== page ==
Using a server and multiple computers

Discussion in 'Hardware' started by rdavenport, May 13, 2004.

  1. Does anyone here use a server for trading? I have 3 trading computers. I am considering replacing the 2 computers that I use for trading software, but I am wondering if it might make more sense to buy a server and run my trading applications from the server.

    What are the pro's and cons of this approach?
  2. Unless your trading software is set up to be run in a client-server environment, it probably won't work as easily or seamlessly as you might like.
  3. Hexik


    I have two comps. One with windows for trading SW and second with openbsd for data sampling and strategy testing/ developing/ optimizing.
    I hope you don't need dedicated server for standard trading SW. The only advantage of the server is fault tolerance, servers are projected for 24x7 run. I plan buy one for this reason.
  4. For hardware, you might chose RAID-SCSI harddrive system for server type configuration.
    For OS, WindowsServer2003(NT5.2) is excellent. Actually, it's faster than Xp(NT5.1). The karnel is revised.

    The benefit of using Server2003 is the OS has powerful remote control feature that Xp Pro doesn't have. If you have multiple PCs in LAN, it's very useful.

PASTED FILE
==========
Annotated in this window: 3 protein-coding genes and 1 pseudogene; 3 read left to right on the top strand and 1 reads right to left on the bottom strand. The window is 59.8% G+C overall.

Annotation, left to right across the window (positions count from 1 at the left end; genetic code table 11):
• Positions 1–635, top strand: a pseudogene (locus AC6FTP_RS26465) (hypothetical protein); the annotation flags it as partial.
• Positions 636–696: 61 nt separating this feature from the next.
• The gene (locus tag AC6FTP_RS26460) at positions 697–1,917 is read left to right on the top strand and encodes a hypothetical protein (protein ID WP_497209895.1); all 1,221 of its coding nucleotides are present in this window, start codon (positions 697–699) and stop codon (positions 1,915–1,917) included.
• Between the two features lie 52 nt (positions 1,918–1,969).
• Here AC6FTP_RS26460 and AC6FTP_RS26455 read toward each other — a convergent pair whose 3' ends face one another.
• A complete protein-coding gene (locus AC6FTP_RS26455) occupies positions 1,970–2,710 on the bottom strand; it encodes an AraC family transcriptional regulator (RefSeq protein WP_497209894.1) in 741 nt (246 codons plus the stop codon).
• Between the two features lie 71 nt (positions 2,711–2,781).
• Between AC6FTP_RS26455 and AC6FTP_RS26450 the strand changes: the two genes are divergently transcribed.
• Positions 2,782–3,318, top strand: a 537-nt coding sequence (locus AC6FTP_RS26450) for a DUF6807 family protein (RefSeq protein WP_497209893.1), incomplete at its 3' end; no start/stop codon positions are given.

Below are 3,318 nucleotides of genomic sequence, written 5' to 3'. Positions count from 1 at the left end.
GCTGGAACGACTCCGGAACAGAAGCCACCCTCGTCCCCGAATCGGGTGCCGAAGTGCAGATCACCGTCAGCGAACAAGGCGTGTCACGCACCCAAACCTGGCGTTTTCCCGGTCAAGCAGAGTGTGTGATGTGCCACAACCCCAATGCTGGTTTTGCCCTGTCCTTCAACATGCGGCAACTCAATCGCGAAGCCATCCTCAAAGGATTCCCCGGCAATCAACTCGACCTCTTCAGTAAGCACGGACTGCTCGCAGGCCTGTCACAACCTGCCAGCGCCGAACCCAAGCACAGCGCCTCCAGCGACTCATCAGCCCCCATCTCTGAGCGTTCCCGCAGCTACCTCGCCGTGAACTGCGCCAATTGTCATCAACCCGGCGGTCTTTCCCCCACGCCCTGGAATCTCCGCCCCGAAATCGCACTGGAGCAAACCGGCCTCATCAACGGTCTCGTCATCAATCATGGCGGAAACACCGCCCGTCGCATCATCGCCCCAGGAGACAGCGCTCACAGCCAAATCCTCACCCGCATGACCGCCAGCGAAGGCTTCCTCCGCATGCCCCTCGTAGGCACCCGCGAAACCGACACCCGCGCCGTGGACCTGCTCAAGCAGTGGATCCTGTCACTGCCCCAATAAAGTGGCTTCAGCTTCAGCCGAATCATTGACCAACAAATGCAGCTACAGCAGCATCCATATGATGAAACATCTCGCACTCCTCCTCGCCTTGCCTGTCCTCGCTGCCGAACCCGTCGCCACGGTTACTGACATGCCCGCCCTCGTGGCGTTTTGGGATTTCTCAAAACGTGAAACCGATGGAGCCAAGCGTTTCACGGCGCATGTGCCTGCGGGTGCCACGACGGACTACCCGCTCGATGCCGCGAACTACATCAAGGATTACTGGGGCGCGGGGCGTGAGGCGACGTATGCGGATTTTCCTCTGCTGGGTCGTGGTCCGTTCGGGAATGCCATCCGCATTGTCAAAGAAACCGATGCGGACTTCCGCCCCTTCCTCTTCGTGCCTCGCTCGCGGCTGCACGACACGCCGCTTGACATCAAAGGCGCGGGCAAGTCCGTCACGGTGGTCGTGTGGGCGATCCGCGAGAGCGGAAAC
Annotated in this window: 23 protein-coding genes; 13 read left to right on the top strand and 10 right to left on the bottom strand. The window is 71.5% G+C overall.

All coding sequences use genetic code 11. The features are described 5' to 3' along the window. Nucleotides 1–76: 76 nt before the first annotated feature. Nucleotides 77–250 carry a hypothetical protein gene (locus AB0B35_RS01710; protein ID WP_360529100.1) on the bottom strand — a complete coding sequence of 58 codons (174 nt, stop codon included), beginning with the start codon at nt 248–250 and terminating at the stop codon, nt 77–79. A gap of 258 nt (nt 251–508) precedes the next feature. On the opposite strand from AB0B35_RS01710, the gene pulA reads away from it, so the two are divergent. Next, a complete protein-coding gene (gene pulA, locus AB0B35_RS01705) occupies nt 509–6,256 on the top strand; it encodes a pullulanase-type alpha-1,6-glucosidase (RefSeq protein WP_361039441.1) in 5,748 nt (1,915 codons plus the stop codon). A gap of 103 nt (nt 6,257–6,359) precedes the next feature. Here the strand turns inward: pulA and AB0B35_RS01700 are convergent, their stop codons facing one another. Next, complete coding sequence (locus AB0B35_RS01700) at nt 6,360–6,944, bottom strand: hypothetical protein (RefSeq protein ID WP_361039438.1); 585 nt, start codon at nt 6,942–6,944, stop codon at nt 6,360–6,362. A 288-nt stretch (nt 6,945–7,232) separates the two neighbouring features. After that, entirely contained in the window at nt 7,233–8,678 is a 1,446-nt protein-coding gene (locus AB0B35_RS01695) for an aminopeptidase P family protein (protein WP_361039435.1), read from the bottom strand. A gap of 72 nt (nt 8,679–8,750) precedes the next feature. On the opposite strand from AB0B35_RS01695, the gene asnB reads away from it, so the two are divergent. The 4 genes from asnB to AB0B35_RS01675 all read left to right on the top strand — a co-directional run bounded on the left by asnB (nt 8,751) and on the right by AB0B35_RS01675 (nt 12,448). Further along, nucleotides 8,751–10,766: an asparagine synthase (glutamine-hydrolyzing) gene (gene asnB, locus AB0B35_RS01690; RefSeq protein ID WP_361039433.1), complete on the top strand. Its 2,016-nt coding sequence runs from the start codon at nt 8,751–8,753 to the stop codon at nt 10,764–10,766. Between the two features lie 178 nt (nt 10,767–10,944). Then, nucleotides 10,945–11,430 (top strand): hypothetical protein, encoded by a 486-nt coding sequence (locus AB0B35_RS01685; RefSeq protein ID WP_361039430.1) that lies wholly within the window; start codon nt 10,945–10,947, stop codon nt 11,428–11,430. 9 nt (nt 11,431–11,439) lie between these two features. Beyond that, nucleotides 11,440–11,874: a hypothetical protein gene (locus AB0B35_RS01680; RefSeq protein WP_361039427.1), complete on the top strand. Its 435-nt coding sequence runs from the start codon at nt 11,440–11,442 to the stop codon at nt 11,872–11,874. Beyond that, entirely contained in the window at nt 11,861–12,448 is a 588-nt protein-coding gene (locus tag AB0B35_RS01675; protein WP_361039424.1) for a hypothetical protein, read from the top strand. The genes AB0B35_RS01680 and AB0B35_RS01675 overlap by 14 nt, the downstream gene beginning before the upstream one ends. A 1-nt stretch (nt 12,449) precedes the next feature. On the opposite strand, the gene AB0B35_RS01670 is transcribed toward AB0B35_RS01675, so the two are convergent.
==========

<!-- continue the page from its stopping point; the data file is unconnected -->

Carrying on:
The most reasonable way to get the OS is using MSDN or another campaign pak from MS.

    To configure the server to a workstation see below.
  5. Before responding, let's be clear about what you're thinking of doing?

    Are you just asking about the practicality of running all of what you currently have running on two computers on one larger machine (what you're calling a "server")?

    Or are you considering an actual server with one or more workstation arrangement where you're thinking of physically executing the software on the server but displaying it on multiple workstation screens?

    In the first case, the term "server" is a misnomer. It could be a box that is sold under the title "server" or it could just be a high powered workstation. The configuration of the box isn't what makes it a server - it's how it's used (i.e., is it serving anything to other machines).

    In the second case, that arrangement would be a terminal server style setup - software runs physically on the server processor with 1 or more workstations opening virtual desktops on the server via LAN and having the virtual displays shipped to and displayed on the workstation.